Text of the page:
DEAR ABBY: My husband, "Harvey," and I have operated a home-based business for more than 20 years. Harvey is an amazing technician, extremely efficient with his time on the job. The problem is, he is always in a hurry to get to the next job.

I receive calls from angry motorists complaining that "the driver of one of our trucks" cut them off, yelled at them or flipped them off in traffic. When I receive one of these calls I say, "Thank you for calling. I'll be sure to speak to the appropriate driver about the incident."

Harvey feels I should support him by telling the caller it was probably his own fault for talking on a cell phone, driving too slow or cutting him off. I have no doubt that some of these motorists actually do those things, but my husband is driving around with his phone number on his truck and they're not. When I mention the complaints, he wants to call them back using caller ID.

Am I handling this appropriately? I don't feel I should reprimand someone for bad driving if I wasn't present when something happened, nor do I want anyone to know it was my husband -- the owner of the business -- who flipped them off. Harvey is angry at me because I'm "not supporting" him. Any suggestions? -- BETWEEN A ROCK AND A HARD PLACE

DEAR BETWEEN: Harvey may be a great technician, but it appears he's a little short on common sense and good manners. I see no reason why you should defend him. His behavior is not only childish but also dangerous. Because other motorists are actually calling to report his erratic driving, it's a pretty good indication that your husband is an accident waiting to happen.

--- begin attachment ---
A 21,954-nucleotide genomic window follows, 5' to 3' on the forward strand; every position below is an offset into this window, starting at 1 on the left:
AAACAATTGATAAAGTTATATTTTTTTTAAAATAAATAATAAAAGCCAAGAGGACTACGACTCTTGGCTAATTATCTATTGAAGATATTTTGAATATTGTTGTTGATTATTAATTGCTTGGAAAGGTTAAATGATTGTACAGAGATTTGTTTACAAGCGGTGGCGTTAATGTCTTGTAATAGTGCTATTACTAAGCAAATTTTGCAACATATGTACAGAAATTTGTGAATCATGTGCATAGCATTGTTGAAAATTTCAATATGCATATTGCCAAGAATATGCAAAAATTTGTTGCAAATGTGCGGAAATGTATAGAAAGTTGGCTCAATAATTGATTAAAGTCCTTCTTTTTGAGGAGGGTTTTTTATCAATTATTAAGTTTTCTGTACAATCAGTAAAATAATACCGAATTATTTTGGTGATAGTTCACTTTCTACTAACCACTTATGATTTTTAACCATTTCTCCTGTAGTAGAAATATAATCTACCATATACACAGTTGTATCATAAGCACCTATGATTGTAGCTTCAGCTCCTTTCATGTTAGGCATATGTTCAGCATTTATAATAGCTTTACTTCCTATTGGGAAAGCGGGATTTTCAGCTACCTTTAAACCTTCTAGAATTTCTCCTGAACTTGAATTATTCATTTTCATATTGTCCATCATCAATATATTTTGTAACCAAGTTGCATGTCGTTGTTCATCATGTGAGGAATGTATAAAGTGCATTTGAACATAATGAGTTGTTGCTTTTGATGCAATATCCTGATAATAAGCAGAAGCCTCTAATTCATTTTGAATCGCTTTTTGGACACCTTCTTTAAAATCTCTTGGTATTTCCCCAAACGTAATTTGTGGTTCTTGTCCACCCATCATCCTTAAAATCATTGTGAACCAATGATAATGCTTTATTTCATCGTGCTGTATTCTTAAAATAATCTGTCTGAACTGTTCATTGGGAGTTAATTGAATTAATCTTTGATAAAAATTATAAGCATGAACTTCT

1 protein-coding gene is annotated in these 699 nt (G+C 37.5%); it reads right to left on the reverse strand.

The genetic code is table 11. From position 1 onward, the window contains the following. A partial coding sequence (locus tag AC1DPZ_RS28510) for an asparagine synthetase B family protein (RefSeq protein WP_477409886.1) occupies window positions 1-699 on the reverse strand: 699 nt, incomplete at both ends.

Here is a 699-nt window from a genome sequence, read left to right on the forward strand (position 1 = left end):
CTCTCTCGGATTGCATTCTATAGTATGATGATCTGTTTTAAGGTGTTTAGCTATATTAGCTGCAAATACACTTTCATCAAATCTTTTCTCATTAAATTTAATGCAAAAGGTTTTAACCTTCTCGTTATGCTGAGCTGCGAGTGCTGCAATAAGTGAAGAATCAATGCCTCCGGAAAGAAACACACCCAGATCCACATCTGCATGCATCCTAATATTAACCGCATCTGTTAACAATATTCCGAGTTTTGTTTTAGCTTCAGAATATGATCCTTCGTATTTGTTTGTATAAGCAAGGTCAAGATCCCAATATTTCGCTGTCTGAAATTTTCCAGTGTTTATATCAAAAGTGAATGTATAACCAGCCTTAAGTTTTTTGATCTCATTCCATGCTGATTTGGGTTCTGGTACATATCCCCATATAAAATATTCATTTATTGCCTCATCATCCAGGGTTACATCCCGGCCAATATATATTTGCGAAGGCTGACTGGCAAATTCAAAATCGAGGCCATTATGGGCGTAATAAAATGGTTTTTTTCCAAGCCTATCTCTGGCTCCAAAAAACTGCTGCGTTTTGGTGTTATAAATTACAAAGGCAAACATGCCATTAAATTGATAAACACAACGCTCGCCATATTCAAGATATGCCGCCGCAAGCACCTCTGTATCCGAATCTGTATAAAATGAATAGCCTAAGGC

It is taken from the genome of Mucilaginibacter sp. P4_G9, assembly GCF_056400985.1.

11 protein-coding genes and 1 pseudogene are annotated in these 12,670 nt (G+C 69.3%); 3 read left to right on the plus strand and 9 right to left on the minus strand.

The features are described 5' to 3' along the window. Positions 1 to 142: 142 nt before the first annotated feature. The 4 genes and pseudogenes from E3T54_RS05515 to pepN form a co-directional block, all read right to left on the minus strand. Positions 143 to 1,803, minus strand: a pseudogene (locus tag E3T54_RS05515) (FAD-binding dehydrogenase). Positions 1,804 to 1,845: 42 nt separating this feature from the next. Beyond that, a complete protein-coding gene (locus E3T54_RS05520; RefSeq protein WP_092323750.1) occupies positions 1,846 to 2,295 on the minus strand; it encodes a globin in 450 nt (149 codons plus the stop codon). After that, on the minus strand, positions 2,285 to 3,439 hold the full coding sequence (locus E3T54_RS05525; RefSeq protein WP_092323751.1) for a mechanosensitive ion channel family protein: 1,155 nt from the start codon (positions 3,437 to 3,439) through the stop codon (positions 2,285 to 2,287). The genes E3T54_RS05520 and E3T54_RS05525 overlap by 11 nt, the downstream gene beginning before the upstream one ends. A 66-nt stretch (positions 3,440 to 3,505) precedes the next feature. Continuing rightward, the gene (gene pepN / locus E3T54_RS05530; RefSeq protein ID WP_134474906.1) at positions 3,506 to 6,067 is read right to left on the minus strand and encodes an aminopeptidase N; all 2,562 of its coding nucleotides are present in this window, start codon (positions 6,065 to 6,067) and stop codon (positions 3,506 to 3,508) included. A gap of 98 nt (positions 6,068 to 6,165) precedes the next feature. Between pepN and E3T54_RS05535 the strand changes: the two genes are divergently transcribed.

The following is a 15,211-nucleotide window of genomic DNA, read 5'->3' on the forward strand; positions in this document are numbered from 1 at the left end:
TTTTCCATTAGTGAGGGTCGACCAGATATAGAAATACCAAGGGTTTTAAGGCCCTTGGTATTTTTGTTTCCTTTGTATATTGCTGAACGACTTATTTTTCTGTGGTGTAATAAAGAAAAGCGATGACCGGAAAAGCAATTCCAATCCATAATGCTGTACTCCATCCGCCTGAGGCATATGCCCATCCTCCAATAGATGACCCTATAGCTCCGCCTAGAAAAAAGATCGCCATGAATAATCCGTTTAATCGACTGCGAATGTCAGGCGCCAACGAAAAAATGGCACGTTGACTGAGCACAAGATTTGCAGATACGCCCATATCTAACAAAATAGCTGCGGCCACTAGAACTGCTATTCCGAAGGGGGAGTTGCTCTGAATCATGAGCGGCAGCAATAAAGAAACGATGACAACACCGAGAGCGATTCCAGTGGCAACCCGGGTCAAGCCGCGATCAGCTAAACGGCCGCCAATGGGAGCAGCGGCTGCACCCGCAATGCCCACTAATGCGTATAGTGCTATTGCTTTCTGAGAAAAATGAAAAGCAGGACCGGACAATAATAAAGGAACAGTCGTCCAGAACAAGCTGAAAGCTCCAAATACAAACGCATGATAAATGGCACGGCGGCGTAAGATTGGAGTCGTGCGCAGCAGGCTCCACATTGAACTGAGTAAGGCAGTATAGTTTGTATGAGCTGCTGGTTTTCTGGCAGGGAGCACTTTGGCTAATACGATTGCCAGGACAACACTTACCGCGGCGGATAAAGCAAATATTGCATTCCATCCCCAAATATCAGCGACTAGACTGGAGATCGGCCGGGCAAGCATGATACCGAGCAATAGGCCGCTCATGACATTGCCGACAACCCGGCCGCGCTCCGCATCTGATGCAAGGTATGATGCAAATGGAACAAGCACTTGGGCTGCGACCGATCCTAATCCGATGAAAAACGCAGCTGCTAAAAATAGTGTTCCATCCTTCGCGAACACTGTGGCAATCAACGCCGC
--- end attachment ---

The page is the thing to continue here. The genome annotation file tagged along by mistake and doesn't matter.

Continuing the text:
It's time you mentioned to him that what he's doing is also bad for business. Those he offends in traffic are not likely to say a kind word about the business he's advertising on his truck.

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DEAR ABBY: My husband, "Adrian," and I have been married five years, but there is something looming in our future that both of us dread -- our parents' old age. Adrian is an only child. I have one sister, but when it comes to caring for our parents, I might as well be an only child.

Adrian's parents live month-to-month on Social Security and pension checks. If they ever have any extra money, they don't save it. They buy each other expensive gifts and eat out. Neither one of them is in good health, and the day will come when they won't be able to care for themselves or each other, and I know they'll expect us to do it.

My parents are about the same, except they're banking on an inheritance to see them through retirement. That money may or may not be enough, considering how long people live now. My grandparents were frugal. They saved and were determined not to be a burden on their children.

Our parents think it's our duty to care for them. His parents are in their late 60s, and we have young children. We cringe at the idea that after all our hard work we'll go from caring for our children to caring for our parents with no time for ourselves. -- AFRAID FOR THE FUTURE IN SAN ANTONIO

DEAR AFRAID: No one can foresee the future, so stop ruining the present by obsessing about what "might" happen. You say your in-laws are not in good health? One or both of them could die before they become completely dependent on you and your husband. The same is true for your parents. Forgive me if this seems cold, but it happens to be the truth.

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